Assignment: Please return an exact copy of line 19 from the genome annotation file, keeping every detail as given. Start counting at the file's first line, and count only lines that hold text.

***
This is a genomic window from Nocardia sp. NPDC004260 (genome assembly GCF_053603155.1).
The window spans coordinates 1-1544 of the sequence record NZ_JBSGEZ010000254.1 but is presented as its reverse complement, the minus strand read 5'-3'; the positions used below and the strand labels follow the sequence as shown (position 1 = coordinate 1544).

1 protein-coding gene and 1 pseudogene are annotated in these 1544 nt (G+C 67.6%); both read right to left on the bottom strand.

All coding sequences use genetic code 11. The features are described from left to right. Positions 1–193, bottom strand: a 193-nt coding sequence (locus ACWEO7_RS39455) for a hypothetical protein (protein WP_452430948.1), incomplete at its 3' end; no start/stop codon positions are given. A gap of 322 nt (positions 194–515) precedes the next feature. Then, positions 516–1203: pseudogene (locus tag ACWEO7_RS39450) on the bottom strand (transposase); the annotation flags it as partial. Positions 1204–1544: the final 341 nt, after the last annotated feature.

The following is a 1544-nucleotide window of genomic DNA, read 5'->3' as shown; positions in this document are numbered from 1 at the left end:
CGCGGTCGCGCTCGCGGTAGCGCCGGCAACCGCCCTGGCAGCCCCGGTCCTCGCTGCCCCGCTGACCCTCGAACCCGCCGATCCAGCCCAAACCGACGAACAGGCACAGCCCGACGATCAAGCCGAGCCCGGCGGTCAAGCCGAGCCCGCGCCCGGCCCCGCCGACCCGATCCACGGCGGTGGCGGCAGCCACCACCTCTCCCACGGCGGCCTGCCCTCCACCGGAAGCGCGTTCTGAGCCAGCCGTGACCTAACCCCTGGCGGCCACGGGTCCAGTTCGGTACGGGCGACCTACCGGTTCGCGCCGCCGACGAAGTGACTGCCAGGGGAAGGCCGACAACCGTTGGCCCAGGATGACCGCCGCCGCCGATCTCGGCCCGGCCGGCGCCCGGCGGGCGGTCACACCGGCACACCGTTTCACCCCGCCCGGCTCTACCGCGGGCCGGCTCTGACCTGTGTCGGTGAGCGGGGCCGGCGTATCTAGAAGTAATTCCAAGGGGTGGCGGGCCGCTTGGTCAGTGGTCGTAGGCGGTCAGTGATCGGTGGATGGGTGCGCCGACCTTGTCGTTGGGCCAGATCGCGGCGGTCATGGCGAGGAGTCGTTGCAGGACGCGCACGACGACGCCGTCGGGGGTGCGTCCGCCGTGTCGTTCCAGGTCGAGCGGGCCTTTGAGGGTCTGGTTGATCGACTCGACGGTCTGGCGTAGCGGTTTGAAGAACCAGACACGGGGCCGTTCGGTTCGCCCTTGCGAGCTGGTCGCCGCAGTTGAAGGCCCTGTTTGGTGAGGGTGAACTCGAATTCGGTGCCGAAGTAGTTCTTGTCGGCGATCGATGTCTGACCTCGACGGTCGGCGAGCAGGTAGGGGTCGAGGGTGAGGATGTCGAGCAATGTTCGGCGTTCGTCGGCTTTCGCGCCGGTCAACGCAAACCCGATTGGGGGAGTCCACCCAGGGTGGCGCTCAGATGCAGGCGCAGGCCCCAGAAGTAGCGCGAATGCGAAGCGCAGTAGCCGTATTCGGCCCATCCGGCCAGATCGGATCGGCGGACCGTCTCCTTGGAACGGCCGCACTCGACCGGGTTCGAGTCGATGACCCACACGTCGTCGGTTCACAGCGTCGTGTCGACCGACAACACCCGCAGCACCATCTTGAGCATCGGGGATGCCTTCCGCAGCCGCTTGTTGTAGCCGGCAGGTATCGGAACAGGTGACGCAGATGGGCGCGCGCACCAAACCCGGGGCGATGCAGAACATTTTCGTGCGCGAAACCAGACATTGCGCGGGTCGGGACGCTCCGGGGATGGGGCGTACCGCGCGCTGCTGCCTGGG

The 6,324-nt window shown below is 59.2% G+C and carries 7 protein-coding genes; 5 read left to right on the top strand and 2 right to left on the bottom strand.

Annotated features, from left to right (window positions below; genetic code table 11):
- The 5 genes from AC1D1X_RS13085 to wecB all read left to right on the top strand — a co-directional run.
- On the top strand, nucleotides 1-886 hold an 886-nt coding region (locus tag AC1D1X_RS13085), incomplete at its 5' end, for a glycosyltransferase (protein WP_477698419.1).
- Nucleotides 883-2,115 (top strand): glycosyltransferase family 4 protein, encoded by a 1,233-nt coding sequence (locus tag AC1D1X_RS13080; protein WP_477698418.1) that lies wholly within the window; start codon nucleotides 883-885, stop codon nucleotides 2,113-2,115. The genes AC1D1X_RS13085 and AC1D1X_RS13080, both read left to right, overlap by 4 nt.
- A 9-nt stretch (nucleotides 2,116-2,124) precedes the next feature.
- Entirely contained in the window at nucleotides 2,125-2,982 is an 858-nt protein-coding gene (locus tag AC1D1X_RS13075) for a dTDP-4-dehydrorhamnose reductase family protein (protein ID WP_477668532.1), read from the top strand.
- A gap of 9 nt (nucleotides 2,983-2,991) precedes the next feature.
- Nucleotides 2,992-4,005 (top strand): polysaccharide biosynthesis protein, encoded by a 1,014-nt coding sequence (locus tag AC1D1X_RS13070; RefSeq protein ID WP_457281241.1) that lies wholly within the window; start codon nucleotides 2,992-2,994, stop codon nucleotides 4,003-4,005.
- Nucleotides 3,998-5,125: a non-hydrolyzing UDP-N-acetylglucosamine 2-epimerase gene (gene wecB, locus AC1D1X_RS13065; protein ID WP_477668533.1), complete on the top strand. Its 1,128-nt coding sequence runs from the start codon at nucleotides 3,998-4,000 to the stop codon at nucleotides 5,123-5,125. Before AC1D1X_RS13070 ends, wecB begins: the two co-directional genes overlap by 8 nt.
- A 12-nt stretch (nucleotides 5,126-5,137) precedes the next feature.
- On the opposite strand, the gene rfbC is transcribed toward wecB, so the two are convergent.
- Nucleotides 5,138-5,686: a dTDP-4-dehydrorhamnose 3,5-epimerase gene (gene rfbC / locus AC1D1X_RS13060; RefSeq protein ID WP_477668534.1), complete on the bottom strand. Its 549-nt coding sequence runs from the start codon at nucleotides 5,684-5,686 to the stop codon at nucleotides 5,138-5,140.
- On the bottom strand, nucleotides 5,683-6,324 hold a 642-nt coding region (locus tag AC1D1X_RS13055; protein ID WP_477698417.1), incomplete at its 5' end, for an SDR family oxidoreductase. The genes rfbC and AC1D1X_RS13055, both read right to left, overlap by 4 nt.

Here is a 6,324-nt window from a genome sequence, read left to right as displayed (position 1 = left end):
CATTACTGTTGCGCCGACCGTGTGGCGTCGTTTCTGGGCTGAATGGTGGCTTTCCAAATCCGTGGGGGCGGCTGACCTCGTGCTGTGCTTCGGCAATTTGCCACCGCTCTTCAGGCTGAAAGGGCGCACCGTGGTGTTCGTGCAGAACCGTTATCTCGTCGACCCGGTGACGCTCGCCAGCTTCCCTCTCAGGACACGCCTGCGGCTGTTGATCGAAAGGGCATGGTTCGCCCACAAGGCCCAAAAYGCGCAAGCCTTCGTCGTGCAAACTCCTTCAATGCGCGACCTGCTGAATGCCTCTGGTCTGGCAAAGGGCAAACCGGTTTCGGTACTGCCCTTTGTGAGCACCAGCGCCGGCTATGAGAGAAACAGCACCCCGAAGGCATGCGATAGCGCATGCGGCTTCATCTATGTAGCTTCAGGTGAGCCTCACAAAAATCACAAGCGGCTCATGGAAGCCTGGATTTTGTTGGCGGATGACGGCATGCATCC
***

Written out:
- Nucleotides 5,138-5,686: a dTDP-4-dehydrorhamnose 3,5-epimerase gene (gene rfbC / locus AC1D1X_RS13060; RefSeq protein ID WP_477668534.1), complete on the bottom strand. Its 549-nt coding sequence runs from the start codon at nucleotides 5,684-5,686 to the stop codon at nucleotides 5,138-5,140.